Slavery was one of the most horrific institutions in the history of our country and the world. There is only one thing wrong with that sentence; the word “was.” The practice has found new ways to adapt to our laws and restrictions, and has remained a horrific institution.
Youth in particular are easy prey for slave-traders and traffickers, and an abundance of minors are being used as migrant laborers, sex workers and everything in between. And, yes, governments are trying to fix it, but slavery remains, as it has for thousands of years.
Is there something that we, the aforementioned youth, can do? How far into our everyday lives does the influence of slavery go? That’s what I wanted to find out.
Though it might not be apparent to those of us safely in the U.S., the continued existence of slavery has long been known in the realms of politics, activism and the media. Innumerable articles, reports and statistics have been published detailing nearly everything about it.
A 2013 Washington Post article shows a map detailing the distribution of slaves worldwide — poor, rural regions like West Africa have the highest percentages of slaves, while urban, highly populated regions like China have the highest total numbers. The same article states that at that time, there were about 30 million slaves living in the world.
Another article, released by Time this past year, says that there are 40 million people in forced labor. A quarter of them are children. These are incredibly distressing figures, but the big shocker is in the comparison between them — the fact that the number of slaves is shown as being larger than it was six years ago.
Is the practice of slavery growing? To find out, I decided to talk to someone who has firsthand experience of fighting against slavery.
Margaret Wurth is a senior children’s rights researcher for Humans’ Rights Watch, an organization that collects data on, raises awareness for and pushes governments and companies to change policy on human rights.
She explained how slavery has adapted to the changing times by evolving into other institutions, like trafficking, and the use of child labor, a subject that Wurth specializes in. And, according to her, it is a lot more prevalent than we realize.
Across the globe, including in America, forced and poorly managed child labor exists, in much the same venue that slavery did — agriculture. Children as young as seven years old grow some of the fruits, vegetables and grains that some of us eat every day. They also do provide most of the manpower for the extremely dangerous growth of tobacco — they are given axes, and no instructions, and are sent into fields brimming with deadly tobacco fumes. These kids are as old as us — and younger. Think about that.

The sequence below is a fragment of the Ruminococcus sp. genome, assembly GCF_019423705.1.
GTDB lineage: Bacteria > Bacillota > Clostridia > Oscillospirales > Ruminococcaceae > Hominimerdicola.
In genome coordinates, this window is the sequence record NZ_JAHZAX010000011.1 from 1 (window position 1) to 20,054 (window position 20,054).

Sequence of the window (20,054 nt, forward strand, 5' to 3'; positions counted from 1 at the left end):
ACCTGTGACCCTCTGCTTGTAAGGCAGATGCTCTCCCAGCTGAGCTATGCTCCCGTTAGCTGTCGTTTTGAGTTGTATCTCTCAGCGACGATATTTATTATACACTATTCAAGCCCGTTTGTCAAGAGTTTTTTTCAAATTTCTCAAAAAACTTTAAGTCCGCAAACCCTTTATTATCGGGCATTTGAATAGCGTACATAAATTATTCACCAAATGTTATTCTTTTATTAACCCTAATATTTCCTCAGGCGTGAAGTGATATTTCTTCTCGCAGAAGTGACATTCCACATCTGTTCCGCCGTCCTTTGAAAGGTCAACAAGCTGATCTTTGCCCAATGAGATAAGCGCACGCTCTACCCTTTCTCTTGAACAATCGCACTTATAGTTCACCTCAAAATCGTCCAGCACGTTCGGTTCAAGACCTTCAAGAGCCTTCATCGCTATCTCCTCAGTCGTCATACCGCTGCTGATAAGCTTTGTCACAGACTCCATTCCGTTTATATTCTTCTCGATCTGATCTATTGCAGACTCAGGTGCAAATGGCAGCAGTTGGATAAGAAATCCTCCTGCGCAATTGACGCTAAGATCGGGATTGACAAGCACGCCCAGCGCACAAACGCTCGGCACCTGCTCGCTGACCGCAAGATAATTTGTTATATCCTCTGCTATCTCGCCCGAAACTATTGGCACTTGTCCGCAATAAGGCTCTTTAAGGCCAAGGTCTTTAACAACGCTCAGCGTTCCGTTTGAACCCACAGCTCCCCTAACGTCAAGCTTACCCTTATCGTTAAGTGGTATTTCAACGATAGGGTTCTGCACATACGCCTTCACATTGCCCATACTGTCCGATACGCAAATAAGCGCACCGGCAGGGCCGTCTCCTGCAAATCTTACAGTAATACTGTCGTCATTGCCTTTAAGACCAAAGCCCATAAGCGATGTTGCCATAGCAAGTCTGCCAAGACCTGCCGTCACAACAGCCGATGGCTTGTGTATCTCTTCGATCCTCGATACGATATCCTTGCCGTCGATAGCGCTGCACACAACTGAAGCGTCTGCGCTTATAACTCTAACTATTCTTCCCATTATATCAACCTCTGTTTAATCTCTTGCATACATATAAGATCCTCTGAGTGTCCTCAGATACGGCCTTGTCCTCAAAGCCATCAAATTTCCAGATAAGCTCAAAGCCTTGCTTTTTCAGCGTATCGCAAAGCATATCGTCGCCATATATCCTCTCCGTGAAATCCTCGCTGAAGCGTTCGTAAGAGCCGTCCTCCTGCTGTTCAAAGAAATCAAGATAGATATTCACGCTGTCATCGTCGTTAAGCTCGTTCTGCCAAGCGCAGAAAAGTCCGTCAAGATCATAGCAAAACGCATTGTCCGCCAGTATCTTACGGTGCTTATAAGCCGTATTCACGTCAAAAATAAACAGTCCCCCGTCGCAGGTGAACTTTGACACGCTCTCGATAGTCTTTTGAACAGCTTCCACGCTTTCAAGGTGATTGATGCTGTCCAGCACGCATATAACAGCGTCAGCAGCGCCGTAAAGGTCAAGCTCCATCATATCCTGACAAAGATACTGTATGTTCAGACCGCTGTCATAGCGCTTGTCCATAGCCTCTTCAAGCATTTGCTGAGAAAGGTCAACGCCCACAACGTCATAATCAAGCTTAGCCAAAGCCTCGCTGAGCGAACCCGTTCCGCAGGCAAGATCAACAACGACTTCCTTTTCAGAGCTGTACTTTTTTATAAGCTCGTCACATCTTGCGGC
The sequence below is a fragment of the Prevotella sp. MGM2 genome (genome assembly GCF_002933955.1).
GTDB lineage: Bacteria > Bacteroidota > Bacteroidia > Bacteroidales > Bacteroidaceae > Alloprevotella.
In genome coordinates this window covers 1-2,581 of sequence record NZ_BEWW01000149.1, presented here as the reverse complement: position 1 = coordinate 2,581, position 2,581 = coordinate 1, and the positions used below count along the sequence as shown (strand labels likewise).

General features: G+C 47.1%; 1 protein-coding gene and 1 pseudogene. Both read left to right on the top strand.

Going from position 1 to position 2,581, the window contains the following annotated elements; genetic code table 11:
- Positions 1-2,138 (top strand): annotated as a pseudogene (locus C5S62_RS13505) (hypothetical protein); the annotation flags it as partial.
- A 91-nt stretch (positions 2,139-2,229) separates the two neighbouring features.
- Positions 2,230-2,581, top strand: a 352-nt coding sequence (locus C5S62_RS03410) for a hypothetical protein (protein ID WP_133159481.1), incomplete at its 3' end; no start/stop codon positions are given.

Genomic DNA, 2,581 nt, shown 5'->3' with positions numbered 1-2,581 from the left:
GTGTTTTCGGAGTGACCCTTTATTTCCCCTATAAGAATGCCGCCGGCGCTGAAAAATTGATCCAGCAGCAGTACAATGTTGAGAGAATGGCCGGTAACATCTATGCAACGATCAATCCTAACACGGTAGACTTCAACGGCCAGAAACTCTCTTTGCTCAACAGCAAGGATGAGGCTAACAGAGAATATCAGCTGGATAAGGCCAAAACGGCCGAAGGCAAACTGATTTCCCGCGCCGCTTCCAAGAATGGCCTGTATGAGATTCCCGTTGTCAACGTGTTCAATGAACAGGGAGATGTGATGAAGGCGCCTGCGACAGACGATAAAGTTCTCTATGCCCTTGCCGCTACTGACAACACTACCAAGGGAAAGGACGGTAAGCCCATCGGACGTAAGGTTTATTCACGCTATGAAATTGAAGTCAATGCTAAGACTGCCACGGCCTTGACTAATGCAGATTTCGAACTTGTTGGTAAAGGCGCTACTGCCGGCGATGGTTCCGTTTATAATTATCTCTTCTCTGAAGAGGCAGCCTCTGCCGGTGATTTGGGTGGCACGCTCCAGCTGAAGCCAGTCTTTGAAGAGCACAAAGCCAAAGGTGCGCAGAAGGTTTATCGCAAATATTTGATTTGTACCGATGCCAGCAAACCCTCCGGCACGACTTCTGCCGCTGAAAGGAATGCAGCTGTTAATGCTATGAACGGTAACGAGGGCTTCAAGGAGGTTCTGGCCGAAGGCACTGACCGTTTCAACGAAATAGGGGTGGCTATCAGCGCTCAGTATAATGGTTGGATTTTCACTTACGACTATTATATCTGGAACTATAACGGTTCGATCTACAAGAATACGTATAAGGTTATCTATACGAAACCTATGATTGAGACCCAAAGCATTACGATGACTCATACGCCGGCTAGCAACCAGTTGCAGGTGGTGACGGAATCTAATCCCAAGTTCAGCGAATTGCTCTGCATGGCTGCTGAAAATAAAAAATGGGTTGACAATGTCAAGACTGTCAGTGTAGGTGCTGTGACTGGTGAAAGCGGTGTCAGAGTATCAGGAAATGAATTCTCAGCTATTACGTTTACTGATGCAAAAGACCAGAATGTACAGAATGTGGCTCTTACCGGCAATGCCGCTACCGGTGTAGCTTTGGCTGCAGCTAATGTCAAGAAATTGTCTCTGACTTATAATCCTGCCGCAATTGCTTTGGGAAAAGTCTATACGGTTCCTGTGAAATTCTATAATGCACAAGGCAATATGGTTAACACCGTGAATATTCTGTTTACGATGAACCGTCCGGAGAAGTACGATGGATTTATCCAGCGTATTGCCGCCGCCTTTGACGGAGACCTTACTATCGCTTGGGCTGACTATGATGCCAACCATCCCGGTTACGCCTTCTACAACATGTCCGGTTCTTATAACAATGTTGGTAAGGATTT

But, as in everything, there is something we can do. Wurth says that one of the biggest ways to make a difference in this issue is the incredible tool we keep in our pocket — social media. Spreading awareness is one of the HRW’s biggest goals. You can donate to the cause, call your congressman — do any number of things. And, it’s not like no progress has been made.
Margie Mason is an award-winning Associated Press reporter, who recently participated in an acclaimed project on slavery’s place in the fishing industry. She is also a West Virginia native. She explained how widespread and simple the practices of forced labor and trafficking can be; you simply lure someone in with a lucrative job, drug them and take them onto a seabound vessel.
If you eat seafood, there is a fairly good chance that it can be traced back to slaves — their catches are sold in Walmart, Kroger, Dollar General and many more of our biggest retail companies. But it is just simple to combat this. In Mason’s words, “Consumers have a choice. They can demand transparency and accountability from the companies they buy from or they can take their wallets elsewhere.”
This applies to all industries, not just seafood — a small amount of digging can help you avoid putting money into the practice of slavery, as used in the production of clothing, electronics, cosmetics and even chocolate.
So that’s slavery — it still exists. In nearly every country, in nearly every industry, in people of all kinds. That’s how it’s been, all through history. But like Mason and Wurth said, there are very easy things the average person can do to fight it. You’re not alone — lawmakers, journalists, researchers and activists are all working with you to end it. These kids getting hurt are our age. Let’s show them that Gen Z fights back.